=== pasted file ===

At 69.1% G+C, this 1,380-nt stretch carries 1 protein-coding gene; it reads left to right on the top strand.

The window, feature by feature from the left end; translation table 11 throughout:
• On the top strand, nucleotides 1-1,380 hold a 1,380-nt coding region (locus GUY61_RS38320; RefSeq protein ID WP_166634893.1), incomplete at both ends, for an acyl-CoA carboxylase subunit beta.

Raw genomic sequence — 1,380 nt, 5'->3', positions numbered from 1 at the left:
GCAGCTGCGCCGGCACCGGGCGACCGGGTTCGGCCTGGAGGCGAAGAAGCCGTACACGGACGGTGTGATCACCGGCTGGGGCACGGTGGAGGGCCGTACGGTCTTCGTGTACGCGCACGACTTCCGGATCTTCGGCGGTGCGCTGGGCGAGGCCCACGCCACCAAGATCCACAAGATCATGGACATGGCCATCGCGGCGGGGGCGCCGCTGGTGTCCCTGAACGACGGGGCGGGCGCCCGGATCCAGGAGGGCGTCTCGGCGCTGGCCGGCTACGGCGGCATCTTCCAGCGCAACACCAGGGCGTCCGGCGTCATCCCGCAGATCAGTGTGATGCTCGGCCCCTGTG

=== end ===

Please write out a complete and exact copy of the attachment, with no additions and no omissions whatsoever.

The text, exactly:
At 69.1% G+C, this 1,380-nt stretch carries 1 protein-coding gene; it reads left to right on the top strand.

The window, feature by feature from the left end; translation table 11 throughout:
• On the top strand, nucleotides 1-1,380 hold a 1,380-nt coding region (locus GUY61_RS38320; RefSeq protein ID WP_166634893.1), incomplete at both ends, for an acyl-CoA carboxylase subunit beta.

Raw genomic sequence — 1,380 nt, 5'->3', positions numbered from 1 at the left:
GCAGCTGCGCCGGCACCGGGCGACCGGGTTCGGCCTGGAGGCGAAGAAGCCGTACACGGACGGTGTGATCACCGGCTGGGGCACGGTGGAGGGCCGTACGGTCTTCGTGTACGCGCACGACTTCCGGATCTTCGGCGGTGCGCTGGGCGAGGCCCACGCCACCAAGATCCACAAGATCATGGACATGGCCATCGCGGCGGGGGCGCCGCTGGTGTCCCTGAACGACGGGGCGGGCGCCCGGATCCAGGAGGGCGTCTCGGCGCTGGCCGGCTACGGCGGCATCTTCCAGCGCAACACCAGGGCGTCCGGCGTCATCCCGCAGATCAGTGTGATGCTCGGCCCCTGTG